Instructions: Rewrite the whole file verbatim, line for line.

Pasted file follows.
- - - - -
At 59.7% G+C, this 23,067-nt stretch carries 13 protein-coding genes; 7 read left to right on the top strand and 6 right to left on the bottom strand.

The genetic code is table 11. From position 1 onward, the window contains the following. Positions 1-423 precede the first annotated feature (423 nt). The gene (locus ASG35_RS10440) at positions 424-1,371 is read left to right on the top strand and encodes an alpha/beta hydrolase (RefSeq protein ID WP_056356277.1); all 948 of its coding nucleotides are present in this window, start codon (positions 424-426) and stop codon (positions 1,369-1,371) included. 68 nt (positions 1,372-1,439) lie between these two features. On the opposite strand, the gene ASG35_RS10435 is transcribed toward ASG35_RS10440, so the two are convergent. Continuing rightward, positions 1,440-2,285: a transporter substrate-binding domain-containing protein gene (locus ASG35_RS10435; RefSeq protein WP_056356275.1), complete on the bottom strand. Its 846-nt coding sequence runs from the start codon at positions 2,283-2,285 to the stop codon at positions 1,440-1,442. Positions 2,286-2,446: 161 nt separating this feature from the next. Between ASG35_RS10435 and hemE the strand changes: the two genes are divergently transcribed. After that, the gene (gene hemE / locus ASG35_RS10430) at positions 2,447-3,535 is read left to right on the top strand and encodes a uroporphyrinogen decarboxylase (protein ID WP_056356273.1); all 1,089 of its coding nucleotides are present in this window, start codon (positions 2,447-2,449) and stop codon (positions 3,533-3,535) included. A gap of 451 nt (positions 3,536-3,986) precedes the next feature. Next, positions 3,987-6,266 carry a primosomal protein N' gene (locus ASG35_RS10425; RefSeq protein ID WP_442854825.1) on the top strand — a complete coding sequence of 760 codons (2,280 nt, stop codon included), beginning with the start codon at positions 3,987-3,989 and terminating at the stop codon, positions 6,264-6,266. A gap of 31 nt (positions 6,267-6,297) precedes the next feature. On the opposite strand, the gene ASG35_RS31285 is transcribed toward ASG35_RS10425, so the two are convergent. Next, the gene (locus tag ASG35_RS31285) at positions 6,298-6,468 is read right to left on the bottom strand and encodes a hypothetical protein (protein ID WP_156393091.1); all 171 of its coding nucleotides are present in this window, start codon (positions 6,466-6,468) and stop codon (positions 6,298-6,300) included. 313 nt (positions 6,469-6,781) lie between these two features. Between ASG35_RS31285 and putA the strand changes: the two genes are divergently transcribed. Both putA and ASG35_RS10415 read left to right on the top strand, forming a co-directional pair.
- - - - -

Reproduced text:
At 59.7% G+C, this 23,067-nt stretch carries 13 protein-coding genes; 7 read left to right on the top strand and 6 right to left on the bottom strand.

The genetic code is table 11. From position 1 onward, the window contains the following. Positions 1-423 precede the first annotated feature (423 nt). The gene (locus ASG35_RS10440) at positions 424-1,371 is read left to right on the top strand and encodes an alpha/beta hydrolase (RefSeq protein ID WP_056356277.1); all 948 of its coding nucleotides are present in this window, start codon (positions 424-426) and stop codon (positions 1,369-1,371) included. 68 nt (positions 1,372-1,439) lie between these two features. On the opposite strand, the gene ASG35_RS10435 is transcribed toward ASG35_RS10440, so the two are convergent. Continuing rightward, positions 1,440-2,285: a transporter substrate-binding domain-containing protein gene (locus ASG35_RS10435; RefSeq protein WP_056356275.1), complete on the bottom strand. Its 846-nt coding sequence runs from the start codon at positions 2,283-2,285 to the stop codon at positions 1,440-1,442. Positions 2,286-2,446: 161 nt separating this feature from the next. Between ASG35_RS10435 and hemE the strand changes: the two genes are divergently transcribed. After that, the gene (gene hemE / locus ASG35_RS10430) at positions 2,447-3,535 is read left to right on the top strand and encodes a uroporphyrinogen decarboxylase (protein ID WP_056356273.1); all 1,089 of its coding nucleotides are present in this window, start codon (positions 2,447-2,449) and stop codon (positions 3,533-3,535) included. A gap of 451 nt (positions 3,536-3,986) precedes the next feature. Next, positions 3,987-6,266 carry a primosomal protein N' gene (locus ASG35_RS10425; RefSeq protein ID WP_442854825.1) on the top strand — a complete coding sequence of 760 codons (2,280 nt, stop codon included), beginning with the start codon at positions 3,987-3,989 and terminating at the stop codon, positions 6,264-6,266. A gap of 31 nt (positions 6,267-6,297) precedes the next feature. On the opposite strand, the gene ASG35_RS31285 is transcribed toward ASG35_RS10425, so the two are convergent. Next, the gene (locus tag ASG35_RS31285) at positions 6,298-6,468 is read right to left on the bottom strand and encodes a hypothetical protein (protein ID WP_156393091.1); all 171 of its coding nucleotides are present in this window, start codon (positions 6,466-6,468) and stop codon (positions 6,298-6,300) included. 313 nt (positions 6,469-6,781) lie between these two features. Between ASG35_RS31285 and putA the strand changes: the two genes are divergently transcribed. Both putA and ASG35_RS10415 read left to right on the top strand, forming a co-directional pair.